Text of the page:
How we fucked up
Every time I fuck you now it’s an accusation. It’s me saying fuck you instead of
pressing my cooling body against yours through the openings in our coats on the pier
while the heavy water moves around us. I want the feeling of that first night back. Your
shirt shifting over your breasts. Our moving shadows settling in the rafters over your
bed. The sound of someone watching the vague television and your idea of make-out
music which happens to be my idea of the soundtrack for sex. Everyone running past
the open window, maybe looking in which doesn’t really matter. Cinnamon brioche.
Hard shiraz that forces us to dance. Sex without disguise, only our gasping, inefficient
bodies. Now our love is a dark fawn and we are the good, clean thing inside it exposed
to the night’s fresh breath for the first time. Still throbbing. Only just.
Things you can do with time travel and a brown paper bag
Your ex-girlfriend has been diagnosed with something that she has probably had for
ages but with such mysterious symptoms it’s hard to know. Small creatures are shifting
inside her. The thing about small creatures is that you either kill them or they grow.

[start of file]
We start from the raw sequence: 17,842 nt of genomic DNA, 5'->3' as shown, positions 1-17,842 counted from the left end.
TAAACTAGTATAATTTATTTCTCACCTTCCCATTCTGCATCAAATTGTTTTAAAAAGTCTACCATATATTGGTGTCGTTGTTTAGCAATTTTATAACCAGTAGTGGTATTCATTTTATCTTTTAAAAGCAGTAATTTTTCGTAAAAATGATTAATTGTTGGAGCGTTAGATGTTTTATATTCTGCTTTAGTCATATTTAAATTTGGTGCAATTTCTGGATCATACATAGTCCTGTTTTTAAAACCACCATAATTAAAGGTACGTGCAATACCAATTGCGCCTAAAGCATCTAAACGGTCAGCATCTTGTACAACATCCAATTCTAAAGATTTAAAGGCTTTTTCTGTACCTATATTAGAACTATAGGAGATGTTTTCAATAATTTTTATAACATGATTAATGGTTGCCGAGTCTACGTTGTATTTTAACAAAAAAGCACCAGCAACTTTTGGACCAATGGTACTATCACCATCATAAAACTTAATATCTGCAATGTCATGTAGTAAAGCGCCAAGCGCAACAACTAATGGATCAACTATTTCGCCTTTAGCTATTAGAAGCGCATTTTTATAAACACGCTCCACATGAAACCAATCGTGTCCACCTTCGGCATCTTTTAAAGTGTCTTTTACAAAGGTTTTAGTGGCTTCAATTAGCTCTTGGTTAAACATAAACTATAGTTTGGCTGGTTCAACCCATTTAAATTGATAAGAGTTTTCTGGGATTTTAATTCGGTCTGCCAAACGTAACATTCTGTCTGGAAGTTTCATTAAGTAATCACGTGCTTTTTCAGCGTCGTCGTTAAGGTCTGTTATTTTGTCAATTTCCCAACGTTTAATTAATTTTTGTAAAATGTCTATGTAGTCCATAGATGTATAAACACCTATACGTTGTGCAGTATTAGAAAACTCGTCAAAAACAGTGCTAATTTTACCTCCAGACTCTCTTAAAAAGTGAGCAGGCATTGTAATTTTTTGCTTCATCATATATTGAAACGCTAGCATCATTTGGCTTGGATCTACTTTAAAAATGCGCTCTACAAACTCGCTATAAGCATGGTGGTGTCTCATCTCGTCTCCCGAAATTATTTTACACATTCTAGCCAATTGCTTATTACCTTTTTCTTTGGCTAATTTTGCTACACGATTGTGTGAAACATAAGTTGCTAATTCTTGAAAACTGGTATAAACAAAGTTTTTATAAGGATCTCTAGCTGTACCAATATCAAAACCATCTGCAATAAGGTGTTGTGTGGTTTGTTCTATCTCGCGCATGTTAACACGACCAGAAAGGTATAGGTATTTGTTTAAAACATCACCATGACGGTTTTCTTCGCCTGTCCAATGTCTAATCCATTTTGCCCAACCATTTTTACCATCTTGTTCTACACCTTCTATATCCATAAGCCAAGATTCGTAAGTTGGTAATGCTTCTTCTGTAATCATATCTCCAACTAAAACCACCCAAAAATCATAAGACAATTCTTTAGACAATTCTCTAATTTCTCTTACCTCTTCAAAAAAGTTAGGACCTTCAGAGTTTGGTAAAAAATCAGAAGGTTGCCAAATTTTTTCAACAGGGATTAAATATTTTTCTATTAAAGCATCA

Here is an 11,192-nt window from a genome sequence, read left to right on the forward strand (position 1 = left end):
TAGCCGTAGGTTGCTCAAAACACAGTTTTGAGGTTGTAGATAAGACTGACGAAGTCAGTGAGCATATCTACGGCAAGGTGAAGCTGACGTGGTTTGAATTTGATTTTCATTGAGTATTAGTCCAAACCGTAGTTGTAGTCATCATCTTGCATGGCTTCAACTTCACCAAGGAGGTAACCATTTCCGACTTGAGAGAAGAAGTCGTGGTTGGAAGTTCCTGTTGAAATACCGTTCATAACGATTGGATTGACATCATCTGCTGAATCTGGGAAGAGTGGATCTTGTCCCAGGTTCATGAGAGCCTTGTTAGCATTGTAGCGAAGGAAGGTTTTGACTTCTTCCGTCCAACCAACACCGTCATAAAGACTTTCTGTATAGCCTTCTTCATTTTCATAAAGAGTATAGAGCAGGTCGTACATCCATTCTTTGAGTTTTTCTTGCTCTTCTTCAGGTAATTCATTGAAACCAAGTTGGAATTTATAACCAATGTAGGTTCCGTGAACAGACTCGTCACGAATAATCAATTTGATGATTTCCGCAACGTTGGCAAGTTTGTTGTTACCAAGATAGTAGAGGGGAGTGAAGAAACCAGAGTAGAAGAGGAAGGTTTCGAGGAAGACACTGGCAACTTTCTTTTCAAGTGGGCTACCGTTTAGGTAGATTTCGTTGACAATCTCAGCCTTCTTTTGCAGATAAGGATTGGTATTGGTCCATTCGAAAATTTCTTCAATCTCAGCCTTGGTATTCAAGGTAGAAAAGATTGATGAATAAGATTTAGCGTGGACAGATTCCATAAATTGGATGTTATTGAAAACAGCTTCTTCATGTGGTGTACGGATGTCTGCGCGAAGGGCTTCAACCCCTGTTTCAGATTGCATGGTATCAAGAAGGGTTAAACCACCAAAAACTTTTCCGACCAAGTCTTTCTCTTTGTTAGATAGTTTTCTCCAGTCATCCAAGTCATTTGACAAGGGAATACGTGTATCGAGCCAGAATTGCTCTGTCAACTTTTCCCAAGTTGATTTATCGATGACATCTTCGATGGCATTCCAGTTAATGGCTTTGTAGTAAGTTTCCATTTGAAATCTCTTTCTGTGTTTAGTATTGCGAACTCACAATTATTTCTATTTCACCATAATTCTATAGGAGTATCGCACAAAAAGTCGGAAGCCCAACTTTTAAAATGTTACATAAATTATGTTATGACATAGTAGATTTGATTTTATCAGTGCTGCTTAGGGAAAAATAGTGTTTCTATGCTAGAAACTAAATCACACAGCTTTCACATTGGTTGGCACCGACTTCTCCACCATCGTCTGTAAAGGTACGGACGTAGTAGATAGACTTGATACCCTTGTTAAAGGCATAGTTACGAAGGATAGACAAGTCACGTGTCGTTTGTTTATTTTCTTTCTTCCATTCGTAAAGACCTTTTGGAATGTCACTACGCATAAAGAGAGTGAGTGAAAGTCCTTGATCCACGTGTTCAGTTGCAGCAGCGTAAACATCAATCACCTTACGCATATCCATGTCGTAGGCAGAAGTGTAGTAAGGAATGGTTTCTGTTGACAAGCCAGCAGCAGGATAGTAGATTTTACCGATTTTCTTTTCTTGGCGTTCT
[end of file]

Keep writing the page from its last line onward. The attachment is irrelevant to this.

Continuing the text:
There is discomfort. There is breathing in and out of paper bags. There is the smell of
bread and the sound of blood and you are remembering her in a brown silk dress, with
a donkey eating from her hands. You are remembering the way she piggybacked you
to the university doctor when you had the flu. You are remembering how needles were
recreational, and the way you could stitch anything together. And you cannot bear all
the stumblings of her body combined with the sweetness of her hair. You say you’re
sorry because maybe if you had known then, you’d never have left her. You could have
collected her sickness into the bag, folded it and sewn it shut, and left it on the next
departing container ship to implode somewhere in the dark Pacific. You could have.
Maybe you still should.
ABOUT THE AUTHOR
Hannah Mettner is a writer from Gisborne who lives and works in Wellington, and makes excellent shortbread.